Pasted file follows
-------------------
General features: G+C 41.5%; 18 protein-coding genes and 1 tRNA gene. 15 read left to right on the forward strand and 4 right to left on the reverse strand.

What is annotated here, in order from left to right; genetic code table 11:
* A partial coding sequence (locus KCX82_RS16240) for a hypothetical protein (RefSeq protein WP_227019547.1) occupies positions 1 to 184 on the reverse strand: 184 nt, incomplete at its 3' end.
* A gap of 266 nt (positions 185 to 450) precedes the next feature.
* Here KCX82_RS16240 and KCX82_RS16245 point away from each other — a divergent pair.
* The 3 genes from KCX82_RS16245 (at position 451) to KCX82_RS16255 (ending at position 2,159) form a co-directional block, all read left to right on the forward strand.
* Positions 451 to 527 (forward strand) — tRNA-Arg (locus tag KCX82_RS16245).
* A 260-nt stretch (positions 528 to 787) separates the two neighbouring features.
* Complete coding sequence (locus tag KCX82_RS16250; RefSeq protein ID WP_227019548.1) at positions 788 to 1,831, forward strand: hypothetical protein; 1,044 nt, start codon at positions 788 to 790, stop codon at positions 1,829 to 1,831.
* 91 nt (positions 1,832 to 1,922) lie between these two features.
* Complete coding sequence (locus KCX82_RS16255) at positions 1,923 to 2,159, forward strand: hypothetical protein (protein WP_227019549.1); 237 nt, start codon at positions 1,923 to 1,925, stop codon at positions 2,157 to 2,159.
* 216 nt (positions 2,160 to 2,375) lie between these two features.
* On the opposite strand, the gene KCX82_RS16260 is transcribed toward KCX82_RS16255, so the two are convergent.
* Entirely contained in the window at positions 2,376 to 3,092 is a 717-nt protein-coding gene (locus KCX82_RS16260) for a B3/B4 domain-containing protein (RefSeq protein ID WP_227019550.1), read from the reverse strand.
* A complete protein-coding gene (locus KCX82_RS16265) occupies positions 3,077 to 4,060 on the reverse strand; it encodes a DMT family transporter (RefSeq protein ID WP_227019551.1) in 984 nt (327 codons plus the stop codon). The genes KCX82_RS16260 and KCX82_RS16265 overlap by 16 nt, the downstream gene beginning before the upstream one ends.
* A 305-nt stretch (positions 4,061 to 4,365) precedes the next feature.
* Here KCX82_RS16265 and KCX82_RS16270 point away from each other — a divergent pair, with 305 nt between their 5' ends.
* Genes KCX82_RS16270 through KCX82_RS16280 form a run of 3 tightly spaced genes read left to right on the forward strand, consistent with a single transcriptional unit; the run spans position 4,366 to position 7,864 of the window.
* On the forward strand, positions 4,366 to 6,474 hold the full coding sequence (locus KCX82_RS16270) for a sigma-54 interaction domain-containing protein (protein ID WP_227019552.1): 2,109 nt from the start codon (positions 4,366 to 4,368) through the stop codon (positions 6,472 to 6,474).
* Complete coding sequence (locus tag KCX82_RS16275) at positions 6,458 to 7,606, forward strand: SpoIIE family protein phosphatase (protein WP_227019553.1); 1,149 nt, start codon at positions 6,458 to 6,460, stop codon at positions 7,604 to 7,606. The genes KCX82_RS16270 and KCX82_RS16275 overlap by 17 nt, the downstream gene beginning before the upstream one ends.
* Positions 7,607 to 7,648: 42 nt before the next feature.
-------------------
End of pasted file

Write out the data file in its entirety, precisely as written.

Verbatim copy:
General features: G+C 41.5%; 18 protein-coding genes and 1 tRNA gene. 15 read left to right on the forward strand and 4 right to left on the reverse strand.

What is annotated here, in order from left to right; genetic code table 11:
* A partial coding sequence (locus KCX82_RS16240) for a hypothetical protein (RefSeq protein WP_227019547.1) occupies positions 1 to 184 on the reverse strand: 184 nt, incomplete at its 3' end.
* A gap of 266 nt (positions 185 to 450) precedes the next feature.
* Here KCX82_RS16240 and KCX82_RS16245 point away from each other — a divergent pair.
* The 3 genes from KCX82_RS16245 (at position 451) to KCX82_RS16255 (ending at position 2,159) form a co-directional block, all read left to right on the forward strand.
* Positions 451 to 527 (forward strand) — tRNA-Arg (locus tag KCX82_RS16245).
* A 260-nt stretch (positions 528 to 787) separates the two neighbouring features.
* Complete coding sequence (locus tag KCX82_RS16250; RefSeq protein ID WP_227019548.1) at positions 788 to 1,831, forward strand: hypothetical protein; 1,044 nt, start codon at positions 788 to 790, stop codon at positions 1,829 to 1,831.
* 91 nt (positions 1,832 to 1,922) lie between these two features.
* Complete coding sequence (locus KCX82_RS16255) at positions 1,923 to 2,159, forward strand: hypothetical protein (protein WP_227019549.1); 237 nt, start codon at positions 1,923 to 1,925, stop codon at positions 2,157 to 2,159.
* 216 nt (positions 2,160 to 2,375) lie between these two features.
* On the opposite strand, the gene KCX82_RS16260 is transcribed toward KCX82_RS16255, so the two are convergent.
* Entirely contained in the window at positions 2,376 to 3,092 is a 717-nt protein-coding gene (locus KCX82_RS16260) for a B3/B4 domain-containing protein (RefSeq protein ID WP_227019550.1), read from the reverse strand.
* A complete protein-coding gene (locus KCX82_RS16265) occupies positions 3,077 to 4,060 on the reverse strand; it encodes a DMT family transporter (RefSeq protein ID WP_227019551.1) in 984 nt (327 codons plus the stop codon). The genes KCX82_RS16260 and KCX82_RS16265 overlap by 16 nt, the downstream gene beginning before the upstream one ends.
* A 305-nt stretch (positions 4,061 to 4,365) precedes the next feature.
* Here KCX82_RS16265 and KCX82_RS16270 point away from each other — a divergent pair, with 305 nt between their 5' ends.
* Genes KCX82_RS16270 through KCX82_RS16280 form a run of 3 tightly spaced genes read left to right on the forward strand, consistent with a single transcriptional unit; the run spans position 4,366 to position 7,864 of the window.
* On the forward strand, positions 4,366 to 6,474 hold the full coding sequence (locus KCX82_RS16270) for a sigma-54 interaction domain-containing protein (protein ID WP_227019552.1): 2,109 nt from the start codon (positions 4,366 to 4,368) through the stop codon (positions 6,472 to 6,474).
* Complete coding sequence (locus tag KCX82_RS16275) at positions 6,458 to 7,606, forward strand: SpoIIE family protein phosphatase (protein WP_227019553.1); 1,149 nt, start codon at positions 6,458 to 6,460, stop codon at positions 7,604 to 7,606. The genes KCX82_RS16270 and KCX82_RS16275 overlap by 17 nt, the downstream gene beginning before the upstream one ends.
* Positions 7,607 to 7,648: 42 nt before the next feature.